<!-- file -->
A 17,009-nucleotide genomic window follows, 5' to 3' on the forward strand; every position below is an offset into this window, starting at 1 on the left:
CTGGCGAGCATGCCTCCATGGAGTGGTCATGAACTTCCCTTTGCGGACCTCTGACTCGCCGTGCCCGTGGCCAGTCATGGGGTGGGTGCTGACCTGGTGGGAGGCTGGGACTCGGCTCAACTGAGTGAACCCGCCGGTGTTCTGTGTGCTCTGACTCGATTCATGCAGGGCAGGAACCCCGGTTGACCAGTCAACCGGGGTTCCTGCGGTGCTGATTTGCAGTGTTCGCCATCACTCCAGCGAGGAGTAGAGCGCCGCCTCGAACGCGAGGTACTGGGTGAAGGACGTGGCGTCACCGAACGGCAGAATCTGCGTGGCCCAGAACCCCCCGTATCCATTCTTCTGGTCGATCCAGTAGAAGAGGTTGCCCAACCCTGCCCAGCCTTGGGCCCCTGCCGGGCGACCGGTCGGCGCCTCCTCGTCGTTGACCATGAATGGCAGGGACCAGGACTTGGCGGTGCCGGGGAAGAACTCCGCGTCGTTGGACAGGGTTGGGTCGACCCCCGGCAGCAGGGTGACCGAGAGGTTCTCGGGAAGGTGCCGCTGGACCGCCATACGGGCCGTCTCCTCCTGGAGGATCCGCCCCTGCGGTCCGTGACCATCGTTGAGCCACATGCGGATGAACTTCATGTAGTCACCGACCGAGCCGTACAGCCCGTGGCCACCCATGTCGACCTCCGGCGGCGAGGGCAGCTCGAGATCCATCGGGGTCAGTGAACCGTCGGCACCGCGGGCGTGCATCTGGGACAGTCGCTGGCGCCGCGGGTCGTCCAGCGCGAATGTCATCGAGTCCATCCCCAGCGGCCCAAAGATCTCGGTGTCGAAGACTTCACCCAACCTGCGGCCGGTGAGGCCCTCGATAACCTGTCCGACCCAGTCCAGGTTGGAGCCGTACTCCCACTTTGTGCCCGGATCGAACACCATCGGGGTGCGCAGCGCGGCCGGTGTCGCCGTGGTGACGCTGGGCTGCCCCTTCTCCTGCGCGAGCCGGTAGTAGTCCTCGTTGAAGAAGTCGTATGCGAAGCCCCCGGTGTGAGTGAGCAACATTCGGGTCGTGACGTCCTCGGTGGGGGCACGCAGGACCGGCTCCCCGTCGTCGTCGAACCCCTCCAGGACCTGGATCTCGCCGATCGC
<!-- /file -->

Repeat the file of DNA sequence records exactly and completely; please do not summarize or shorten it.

A 17,009-nucleotide genomic window follows, 5' to 3' on the forward strand; every position below is an offset into this window, starting at 1 on the left:
CTGGCGAGCATGCCTCCATGGAGTGGTCATGAACTTCCCTTTGCGGACCTCTGACTCGCCGTGCCCGTGGCCAGTCATGGGGTGGGTGCTGACCTGGTGGGAGGCTGGGACTCGGCTCAACTGAGTGAACCCGCCGGTGTTCTGTGTGCTCTGACTCGATTCATGCAGGGCAGGAACCCCGGTTGACCAGTCAACCGGGGTTCCTGCGGTGCTGATTTGCAGTGTTCGCCATCACTCCAGCGAGGAGTAGAGCGCCGCCTCGAACGCGAGGTACTGGGTGAAGGACGTGGCGTCACCGAACGGCAGAATCTGCGTGGCCCAGAACCCCCCGTATCCATTCTTCTGGTCGATCCAGTAGAAGAGGTTGCCCAACCCTGCCCAGCCTTGGGCCCCTGCCGGGCGACCGGTCGGCGCCTCCTCGTCGTTGACCATGAATGGCAGGGACCAGGACTTGGCGGTGCCGGGGAAGAACTCCGCGTCGTTGGACAGGGTTGGGTCGACCCCCGGCAGCAGGGTGACCGAGAGGTTCTCGGGAAGGTGCCGCTGGACCGCCATACGGGCCGTCTCCTCCTGGAGGATCCGCCCCTGCGGTCCGTGACCATCGTTGAGCCACATGCGGATGAACTTCATGTAGTCACCGACCGAGCCGTACAGCCCGTGGCCACCCATGTCGACCTCCGGCGGCGAGGGCAGCTCGAGATCCATCGGGGTCAGTGAACCGTCGGCACCGCGGGCGTGCATCTGGGACAGTCGCTGGCGCCGCGGGTCGTCCAGCGCGAATGTCATCGAGTCCATCCCCAGCGGCCCAAAGATCTCGGTGTCGAAGACTTCACCCAACCTGCGGCCGGTGAGGCCCTCGATAACCTGTCCGACCCAGTCCAGGTTGGAGCCGTACTCCCACTTTGTGCCCGGATCGAACACCATCGGGGTGCGCAGCGCGGCCGGTGTCGCCGTGGTGACGCTGGGCTGCCCCTTCTCCTGCGCGAGCCGGTAGTAGTCCTCGTTGAAGAAGTCGTATGCGAAGCCCCCGGTGTGAGTGAGCAACATTCGGGTCGTGACGTCCTCGGTGGGGGCACGCAGGACCGGCTCCCCGTCGTCGTCGAACCCCTCCAGGACCTGGATCTCGCCGATCGC